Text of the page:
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Carthage College in Wisconsin is the latest school to rebrand its athletics department as difficult discussions about racial justice and cultural appropriation grip higher education.
The liberal arts college in Kenosha will now compete as the Firebirds — a vibrant creature featured in Russian and Slavic mythology — following approval from the board of trustees Friday and months of consideration for a new name to represent the small campus nestled along Lake Michigan.
Its previous team names, Red Men and Lady Reds, raised questions about “the college’s commitment to racial and gender equity,” a news release said, and were sometimes interpreted as a pejorative reference to Native Americans. The school earlier amended its logo and name in 2005 after the NCAA banned “hostile” depictions of Native American imagery at its championships.
The latest change at Carthage applies to all 27 of the school’s NCAA Division III teams and stems from a task force created in November 2019, said university President John Swallow. The task force, which consisted of students, faculty, alumni and other university representatives, was formed in response to widespread dissatisfaction with the previous names, particularly from female athletes.
Though progress slowed during the pandemic, the task force ramped up following the May killing of George Floyd, a Black man who was detained by a white Minneapolis police officer in a disturbing video that sparked national unrest.
The task force, Swallow said, is one element of an “anti-racism plan of action” that he unveiled in July. Along with restarting the task force, the plan calls for closing racially disproportionate gaps in graduation rates, expanding resources to diversity initiatives and providing U.S. racial history in coursework.
“We had a name that was offensive to Native Americans and many people on behalf of Native Americans,” Swallow said. “But beyond that, we had to ask ourselves whether we wanted to continue to celebrate this part of this history.”
The work became more urgent in August after a white Kenosha police officer shot Jacob Blake, a Black man, setting off a new wave of protests, including one at which a white teenager is accused of fatally shooting two people.
“That only caused us to want to emphasize further, to deepen the work around systemic inequalities,” Swallow said. “It added new impetus to the anti-racism plan of action. It got us moving even faster. There’s definitely been more conversation among students.”
The board of trustees voted to retire the Red Men and Lady Reds names in August — two days before the shooting left Blake paralyzed. The board also decided to stop using its 24-year-old mascot Torchie, a caped man with flaming hair who conjures the image of a superhero, who was not popular among students.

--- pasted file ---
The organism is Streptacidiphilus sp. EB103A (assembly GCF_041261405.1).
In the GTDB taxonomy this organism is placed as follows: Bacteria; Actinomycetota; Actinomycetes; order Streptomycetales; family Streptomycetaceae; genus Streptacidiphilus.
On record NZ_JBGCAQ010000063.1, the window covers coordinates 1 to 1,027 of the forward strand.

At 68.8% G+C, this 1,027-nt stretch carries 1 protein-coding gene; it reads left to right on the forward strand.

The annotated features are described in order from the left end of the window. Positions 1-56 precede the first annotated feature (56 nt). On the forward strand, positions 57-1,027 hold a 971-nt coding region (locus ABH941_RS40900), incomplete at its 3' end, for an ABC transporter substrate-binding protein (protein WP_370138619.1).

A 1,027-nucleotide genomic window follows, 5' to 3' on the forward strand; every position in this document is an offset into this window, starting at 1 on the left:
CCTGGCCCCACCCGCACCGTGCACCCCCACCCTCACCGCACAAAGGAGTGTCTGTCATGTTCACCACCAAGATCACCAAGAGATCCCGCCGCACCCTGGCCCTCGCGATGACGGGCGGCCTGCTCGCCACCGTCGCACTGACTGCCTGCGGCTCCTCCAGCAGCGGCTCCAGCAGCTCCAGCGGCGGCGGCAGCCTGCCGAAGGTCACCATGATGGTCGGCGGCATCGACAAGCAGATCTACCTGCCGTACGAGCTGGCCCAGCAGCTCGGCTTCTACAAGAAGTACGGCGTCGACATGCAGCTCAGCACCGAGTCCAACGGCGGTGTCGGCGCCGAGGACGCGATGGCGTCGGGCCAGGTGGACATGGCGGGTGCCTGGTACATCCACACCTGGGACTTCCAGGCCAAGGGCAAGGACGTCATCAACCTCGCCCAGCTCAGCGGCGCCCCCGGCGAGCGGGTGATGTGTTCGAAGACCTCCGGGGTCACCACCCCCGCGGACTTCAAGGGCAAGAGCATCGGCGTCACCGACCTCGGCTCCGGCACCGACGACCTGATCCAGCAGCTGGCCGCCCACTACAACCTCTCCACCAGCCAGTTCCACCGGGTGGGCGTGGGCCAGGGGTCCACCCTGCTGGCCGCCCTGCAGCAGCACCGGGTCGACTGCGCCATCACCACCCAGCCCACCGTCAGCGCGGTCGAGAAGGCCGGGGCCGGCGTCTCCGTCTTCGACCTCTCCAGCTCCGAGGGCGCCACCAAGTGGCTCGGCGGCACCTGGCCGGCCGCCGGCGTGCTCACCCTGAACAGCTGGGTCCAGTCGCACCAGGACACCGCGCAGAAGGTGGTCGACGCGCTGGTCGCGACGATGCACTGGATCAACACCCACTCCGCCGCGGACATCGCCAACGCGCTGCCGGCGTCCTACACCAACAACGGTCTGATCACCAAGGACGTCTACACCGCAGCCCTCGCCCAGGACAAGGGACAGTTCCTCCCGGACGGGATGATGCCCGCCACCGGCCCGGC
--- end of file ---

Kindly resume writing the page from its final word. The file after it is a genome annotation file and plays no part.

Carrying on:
Swallow said the Red Men name didn’t originate as a reference to Native Americans but evolved “very explicitly” into that. The name dates to 1920, when Carthage College, then located in Illinois, played a rival team named the Blue Boys, Swallow said. The college, affiliated with Evangelical Lutheran Church in America, was established in Hillsboro, Illinois, in 1847.
But over time, Carthage added feathers to its logo — then a large C with a circle around it. That image remained until 2005, when the NCAA issued its policy change, which also affected the University of Illinois at Urbana-Champaign’s Chief Illiniwek mascot.
In response to the rule change, Carthage added a space into its name, becoming the Red Men, Swallow said. The women’s teams, once called Lady Redmen, have been known as Lady Reds since 1988.
The task force will now focus on selecting a new mascot, with plans to do so before the end of the school year, Swallow said.
Earlier this month, Valparaiso University in Indiana also announced that it will stop using the Crusader imagery in its logo and as its name and mascot.
The independent Lutheran university came to its long-debated decision Feb. 11 because the Crusader visuals have been “embraced and displayed by hate groups including the Ku Klux Klan,” according to a school message. Most recently, some rioters who breached the U.S. Capitol on Jan. 6 were seen wearing the Crusader cross.
During a series of holy wars beginning in the 11th century, Christian Crusaders from Europe battled Muslims in the Middle East, massacring Muslims, Jews and other non-Christians.
Other collegiate and professional sports teams, including the Cleveland Indians and the Washington Redskins, have abandoned fraught names due to public backlash, corporate pressure and increasing cultural sensitivity.
U. of I. athletics now competes as the Fighting Illini and formally retired the chief mascot in 2007, though some fans continue to wear outdated apparel that features the logo. The university has not selected a new mascot since.